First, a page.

Source: Wikipedia

iPhone Bluetooth Headset (2007)

The iPhone Bluetooth Headset shipped along with the original iPhone in 2007. The design was minimalist and the device included just one button to accept/decline calls; place a call on hold/switch to a call on hold; and power the device on/off. Although the cost was relatively high at $129, the headset shipped with two additional charging methods, a dock for the iPhone and the iPhone Bluetooth Headset (with a connected USB cable); and an additional 30-pin travel cable that charged the iPhone and included an extra port to charge the iPhone Bluetooth Headset simultaneously.

Although the iPhone Bluetooth Headset had very good sound quality, it could not be used for any audio features other than phone calls—no voice dialing features or the ability to listen to iTunes or other iPhone audio was possible.

An AppleInsider review listed four “Pros:” Elegantly slim and very lightweight design; Comfortable to wear; Includes a dock and extra travel cable; Easy to set up and use. The same review included four “Cons:” Limited range and battery life; No fancy phone control features or redial; No iPhone audio support apart from phone calls; No voice dialing support.

Original iPhone owners, me included, purchased the original iPhone for $599, a price considered high at the time. About a month after the original iPhone’s release when the product was clearly becoming a success, Apple dropped the price by $99 and issued early iPhone purchasers a $99 Apple Store credit. I used this credit toward the purchase of this iPhone Bluetooth Headset.

Source: AppleInsider

iPhone 4 Bumper Case (orange, 2010)

The iPhone 4 Bumper Case was released in 2010 along with the iPhone 4. Unfortunately, this case was placed in the middle of a famous and rare Apple public relations issue, “Antennagate.” The design of this case is very simple, a plastic and rubber bumper that surrounds the outer edges of the iPhone 4 providing drop protection, a gripping-rubber lip that prevents the front and back of the iPhone 4 from making contact with a surface when placed flat, and a barrier that prevents holding the phone in a manner that may affect antenna performance.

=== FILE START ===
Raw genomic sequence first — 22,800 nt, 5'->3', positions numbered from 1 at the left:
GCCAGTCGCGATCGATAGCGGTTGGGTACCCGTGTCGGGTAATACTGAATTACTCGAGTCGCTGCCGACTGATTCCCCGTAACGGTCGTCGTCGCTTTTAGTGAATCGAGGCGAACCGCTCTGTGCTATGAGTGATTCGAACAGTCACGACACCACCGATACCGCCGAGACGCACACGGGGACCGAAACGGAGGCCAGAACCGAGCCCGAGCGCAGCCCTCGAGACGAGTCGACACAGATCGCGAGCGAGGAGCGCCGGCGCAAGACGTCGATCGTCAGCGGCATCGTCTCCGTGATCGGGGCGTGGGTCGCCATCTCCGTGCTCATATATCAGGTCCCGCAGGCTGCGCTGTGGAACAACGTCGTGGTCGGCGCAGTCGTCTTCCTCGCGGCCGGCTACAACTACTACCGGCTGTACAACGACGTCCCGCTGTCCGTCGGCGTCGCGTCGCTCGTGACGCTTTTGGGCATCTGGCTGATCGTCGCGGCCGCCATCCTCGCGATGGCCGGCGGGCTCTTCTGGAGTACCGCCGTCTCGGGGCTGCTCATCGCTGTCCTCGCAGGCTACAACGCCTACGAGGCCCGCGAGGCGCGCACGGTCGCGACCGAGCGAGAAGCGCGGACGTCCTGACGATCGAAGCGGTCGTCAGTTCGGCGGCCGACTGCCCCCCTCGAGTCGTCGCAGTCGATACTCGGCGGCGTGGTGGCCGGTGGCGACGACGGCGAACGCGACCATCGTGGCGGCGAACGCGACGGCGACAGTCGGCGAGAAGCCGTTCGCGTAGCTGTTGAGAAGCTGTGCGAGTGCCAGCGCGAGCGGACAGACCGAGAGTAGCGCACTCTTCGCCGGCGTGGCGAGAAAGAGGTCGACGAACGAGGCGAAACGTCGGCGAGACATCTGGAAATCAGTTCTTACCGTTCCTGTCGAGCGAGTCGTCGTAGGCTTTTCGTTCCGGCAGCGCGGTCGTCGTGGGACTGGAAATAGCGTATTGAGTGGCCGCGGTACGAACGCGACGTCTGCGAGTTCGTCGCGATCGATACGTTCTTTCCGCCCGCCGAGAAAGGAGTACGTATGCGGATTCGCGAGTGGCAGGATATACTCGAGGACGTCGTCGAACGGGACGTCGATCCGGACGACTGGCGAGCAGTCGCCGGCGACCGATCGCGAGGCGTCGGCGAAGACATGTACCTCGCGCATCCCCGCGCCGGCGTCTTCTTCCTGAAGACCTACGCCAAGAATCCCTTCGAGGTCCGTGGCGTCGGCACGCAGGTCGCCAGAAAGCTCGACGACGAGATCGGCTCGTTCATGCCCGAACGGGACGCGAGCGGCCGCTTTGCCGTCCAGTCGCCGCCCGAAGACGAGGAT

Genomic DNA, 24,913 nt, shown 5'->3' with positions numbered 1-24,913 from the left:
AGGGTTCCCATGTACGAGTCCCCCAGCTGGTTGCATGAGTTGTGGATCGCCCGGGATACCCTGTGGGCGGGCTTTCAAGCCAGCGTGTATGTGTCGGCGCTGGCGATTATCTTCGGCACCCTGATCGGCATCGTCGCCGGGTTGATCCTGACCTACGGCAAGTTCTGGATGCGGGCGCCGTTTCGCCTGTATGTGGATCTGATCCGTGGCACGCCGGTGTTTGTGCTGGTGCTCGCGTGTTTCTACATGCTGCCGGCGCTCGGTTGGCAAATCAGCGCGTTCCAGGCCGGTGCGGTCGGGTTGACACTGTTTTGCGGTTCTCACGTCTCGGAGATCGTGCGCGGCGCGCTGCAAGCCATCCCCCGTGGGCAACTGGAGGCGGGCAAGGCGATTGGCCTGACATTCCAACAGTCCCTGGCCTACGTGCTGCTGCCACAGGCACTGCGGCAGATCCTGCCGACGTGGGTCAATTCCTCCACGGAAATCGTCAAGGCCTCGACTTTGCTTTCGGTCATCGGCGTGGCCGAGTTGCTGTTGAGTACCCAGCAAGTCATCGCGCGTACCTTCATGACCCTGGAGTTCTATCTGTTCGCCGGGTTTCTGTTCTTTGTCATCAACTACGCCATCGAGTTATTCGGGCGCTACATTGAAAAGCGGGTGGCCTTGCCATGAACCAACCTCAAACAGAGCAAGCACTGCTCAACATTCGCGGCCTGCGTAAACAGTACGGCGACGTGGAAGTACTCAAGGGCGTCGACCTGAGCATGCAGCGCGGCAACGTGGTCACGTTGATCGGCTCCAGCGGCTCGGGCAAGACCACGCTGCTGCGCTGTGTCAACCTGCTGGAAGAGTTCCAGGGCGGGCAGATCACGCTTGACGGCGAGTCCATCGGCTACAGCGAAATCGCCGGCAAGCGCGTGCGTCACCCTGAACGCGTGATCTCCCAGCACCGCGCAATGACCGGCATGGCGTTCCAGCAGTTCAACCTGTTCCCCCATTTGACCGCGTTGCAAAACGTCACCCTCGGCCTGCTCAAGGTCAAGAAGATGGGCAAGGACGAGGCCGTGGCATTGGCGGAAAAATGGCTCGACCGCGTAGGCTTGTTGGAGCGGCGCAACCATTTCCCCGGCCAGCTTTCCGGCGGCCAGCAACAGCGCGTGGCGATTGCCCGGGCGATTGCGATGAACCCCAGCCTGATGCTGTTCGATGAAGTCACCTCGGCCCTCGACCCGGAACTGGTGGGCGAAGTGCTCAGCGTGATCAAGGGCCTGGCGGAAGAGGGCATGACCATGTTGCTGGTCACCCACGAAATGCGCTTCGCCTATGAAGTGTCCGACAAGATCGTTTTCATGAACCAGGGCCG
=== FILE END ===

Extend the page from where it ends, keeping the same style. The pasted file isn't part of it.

MacWorld described the bumper case: “It consists of a stiff, plastic band that covers the entire metal edge of the iPhone 4, combined with relatively tough rubber around the front and rear edges to hold the Bumper in place.”

Antennagate was a name given by the media to a phenomenon that was reported soon after the iPhone 4 release on June 24, 2010, where the cell phone signal would drop if the phone was gripped in a way that covered the integrated antenna. Apple’s reaction was to hold a press conference 22 days after the iPhone release, hosted by Steve Jobs, who confirmed the iPhone 4 issue (and mentioned the same issue was present on competitor phones), presented several customer purchasing and phone performance statistics, and offered the black version of this case for free (or refunded previous bumper case purchases).

Apple offered this case in black, orange, blue, pink, green, white, dark gray, and later, (PRODUCT)RED.

Sources: MacWorld (case program, review), PCWorld, AppleInsider